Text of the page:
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Creators/Authors contains: "Thompson, David E."

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  1. Heart rate variability (HRV) features support several clinical applications, including sleep staging, and ballistocardiograms (BCGs) can be used to unobtrusively estimate these features. Electrocardiography is the traditional clinical standard for HRV estimation, but BCGs and electrocardiograms (ECGs) yield different estimates for heartbeat intervals (HBIs), leading to differences in calculated HRV parameters. This study examines the viability of using BCG-based HRV features for sleep staging by quantifying the impact of these timing differences on the resulting parameters of interest. We introduced a range of synthetic time offsets to simulate the differences between BCG- and ECG-based heartbeat intervals, and the resulting HRV features are used to perform sleep staging. Subsequently, we draw a relationship between the mean absolute error in HBIs and the resulting sleep-staging performances. We also extend our previous work in heartbeat interval identification algorithms to demonstrate that our simulated timing jitters are close representatives of errors between heartbeat interval measurements. This work indicates that BCG-based sleep staging can produce accuracies comparable to ECG-based techniques such that at an HBI error range of up to 60 ms, the sleep-scoring error could increase from 17% to 25% based on one of the scenarios we examined.

     
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  2. P300-based Brain-Computer Interface (BCI) performance is vulnerable to latency jitter. To investigate the role of latency jitter on BCI system performance, we proposed the classifier-based latency estimation (CBLE) method. In our previous study, CBLE was based on least-squares (LS) and stepwise linear discriminant analysis (SWLDA) classifiers. Here, we aim to extend the CBLE method using sparse autoencoders (SAE) to compare the SAE-based CBLE method with LS- and SWLDA-based CBLE. The newly-developed SAE-based CBLE and previously used methods are also applied to a newly-collected dataset to reduce the possibility of spurious correlations. Our results showed a significant (p<0.001) negative correlation between BCI accuracy and estimated latency jitter. Furthermore, we also examined the effect of the number of electrodes on each classification technique. Our results showed that on the whole, CBLE worked regardless of the classification method and electrode count; by contrast the effect of the number of electrodes on BCI performance was classifier dependent.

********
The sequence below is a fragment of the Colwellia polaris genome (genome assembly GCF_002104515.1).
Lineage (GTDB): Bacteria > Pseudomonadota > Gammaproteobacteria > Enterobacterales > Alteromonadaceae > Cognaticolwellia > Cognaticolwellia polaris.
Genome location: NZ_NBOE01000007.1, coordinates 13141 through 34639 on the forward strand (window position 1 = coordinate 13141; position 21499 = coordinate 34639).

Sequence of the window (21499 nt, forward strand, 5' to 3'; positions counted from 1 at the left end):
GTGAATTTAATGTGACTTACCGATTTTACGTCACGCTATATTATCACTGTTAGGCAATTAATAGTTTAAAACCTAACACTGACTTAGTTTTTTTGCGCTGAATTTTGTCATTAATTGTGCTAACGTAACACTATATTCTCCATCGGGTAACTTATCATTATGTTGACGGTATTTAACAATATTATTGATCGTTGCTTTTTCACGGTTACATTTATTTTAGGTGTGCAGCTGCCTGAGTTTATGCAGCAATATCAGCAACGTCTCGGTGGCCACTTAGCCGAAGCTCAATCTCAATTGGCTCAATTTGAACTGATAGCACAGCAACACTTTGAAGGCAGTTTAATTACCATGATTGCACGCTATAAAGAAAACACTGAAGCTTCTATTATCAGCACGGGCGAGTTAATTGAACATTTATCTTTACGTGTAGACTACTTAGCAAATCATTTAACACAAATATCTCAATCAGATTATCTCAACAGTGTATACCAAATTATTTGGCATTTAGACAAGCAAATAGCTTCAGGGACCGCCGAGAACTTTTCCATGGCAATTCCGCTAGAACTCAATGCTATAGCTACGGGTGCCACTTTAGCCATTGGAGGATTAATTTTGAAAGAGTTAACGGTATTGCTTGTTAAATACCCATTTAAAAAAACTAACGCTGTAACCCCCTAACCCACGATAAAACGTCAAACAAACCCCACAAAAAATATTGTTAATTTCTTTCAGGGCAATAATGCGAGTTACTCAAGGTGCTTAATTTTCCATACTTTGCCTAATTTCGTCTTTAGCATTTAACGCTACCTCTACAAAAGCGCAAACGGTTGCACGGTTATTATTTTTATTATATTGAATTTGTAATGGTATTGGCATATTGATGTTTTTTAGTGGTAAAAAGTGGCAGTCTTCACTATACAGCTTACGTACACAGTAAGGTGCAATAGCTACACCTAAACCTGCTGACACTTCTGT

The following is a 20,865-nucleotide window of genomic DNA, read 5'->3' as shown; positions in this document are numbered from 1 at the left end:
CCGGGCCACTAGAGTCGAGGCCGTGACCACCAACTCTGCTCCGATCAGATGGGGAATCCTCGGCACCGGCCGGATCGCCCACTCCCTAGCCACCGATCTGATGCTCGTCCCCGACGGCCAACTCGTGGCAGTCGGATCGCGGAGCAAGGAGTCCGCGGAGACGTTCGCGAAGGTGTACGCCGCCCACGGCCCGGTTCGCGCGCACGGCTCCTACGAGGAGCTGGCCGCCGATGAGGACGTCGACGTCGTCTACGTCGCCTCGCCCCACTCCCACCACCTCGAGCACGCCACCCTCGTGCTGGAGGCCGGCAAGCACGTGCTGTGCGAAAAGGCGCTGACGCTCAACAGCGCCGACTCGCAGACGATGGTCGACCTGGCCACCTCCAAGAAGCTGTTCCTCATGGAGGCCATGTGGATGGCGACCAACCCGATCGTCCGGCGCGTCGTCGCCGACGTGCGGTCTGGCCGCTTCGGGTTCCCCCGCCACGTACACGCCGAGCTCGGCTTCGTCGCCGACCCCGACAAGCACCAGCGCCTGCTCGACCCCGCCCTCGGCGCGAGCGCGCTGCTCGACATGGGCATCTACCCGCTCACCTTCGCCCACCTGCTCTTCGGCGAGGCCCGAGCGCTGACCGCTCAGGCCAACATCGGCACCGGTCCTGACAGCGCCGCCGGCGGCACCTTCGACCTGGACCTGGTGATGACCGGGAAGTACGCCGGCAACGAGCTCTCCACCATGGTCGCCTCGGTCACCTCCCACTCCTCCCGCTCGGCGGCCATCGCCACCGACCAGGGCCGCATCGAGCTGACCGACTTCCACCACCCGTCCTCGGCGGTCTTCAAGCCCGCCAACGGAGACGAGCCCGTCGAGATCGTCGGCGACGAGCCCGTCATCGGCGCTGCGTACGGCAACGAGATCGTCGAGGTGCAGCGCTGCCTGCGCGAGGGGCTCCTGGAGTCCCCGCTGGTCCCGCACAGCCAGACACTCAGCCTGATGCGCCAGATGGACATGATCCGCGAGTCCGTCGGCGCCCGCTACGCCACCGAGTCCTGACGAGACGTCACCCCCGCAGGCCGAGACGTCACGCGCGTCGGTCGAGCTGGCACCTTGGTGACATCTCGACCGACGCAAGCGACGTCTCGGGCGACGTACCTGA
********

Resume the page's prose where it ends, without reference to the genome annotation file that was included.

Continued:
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  3. The Project-Based Scientific Research is a new interdisciplinary course developed by the National Science Foundation (NSF - IUSE) funded STEM center at _______ State University. The implementation of this new course was one of the major three goals for this five year grant to strengthen the STEM undergraduate research community at ______ State University by helping undergraduates who are interested in hands-on and/or scientific research. The course is designed to introduce undergraduate junior and senior science, engineering technology and math students to the vibrant world of real research; to build foundational skills for research; to help STEM students meet potential mentors whose research labs they might join with the goal of gaining experimental research experience while on campus. On top of course content and requirements the following goals are aimed for the student and faculty mentors to strengthen the research community; (1) helping undergraduate students who are interested in research connect with faculty partners who are committed to mentoring undergraduates in research, (2) to guide students in reading through papers that introduce the type of research being carried out in a faculty partners lab, (3) to guide students in drafting a mini-review of 5 papers relevant to that research, (4) to guide students in identifying and writing up a research proposal which they will complete in the lab of the faculty partner. The learning objectives for the students in this course are summarized as; (a) by the end of this course, all students build a foundational understanding of the principles of STEM research through the exploration and discussion of important historical interdisciplinary projects; (b) interact with faculty researchers who perform projects across STEM disciplines; (c) be able to describe the similarities and differences between experimental and theoretical STEM research; (d) explore and present several possibilities for future research topics; (e) design and present a research prospectus, complete with a review of some of the relevant literature; (f) and be prepared to continue a research project with a chosen faculty mentor or mentors. First year, six academic departments out of eight participated this new course by offering a cross-listed course for their students under one major course taught by one of the PIs at the STEM Center. All the details such as challenges faced, outcomes, resources used, faculty involved, student and faculty feedback etc. for this course will be shared with academia in the paper. 
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  4. null (Ed.)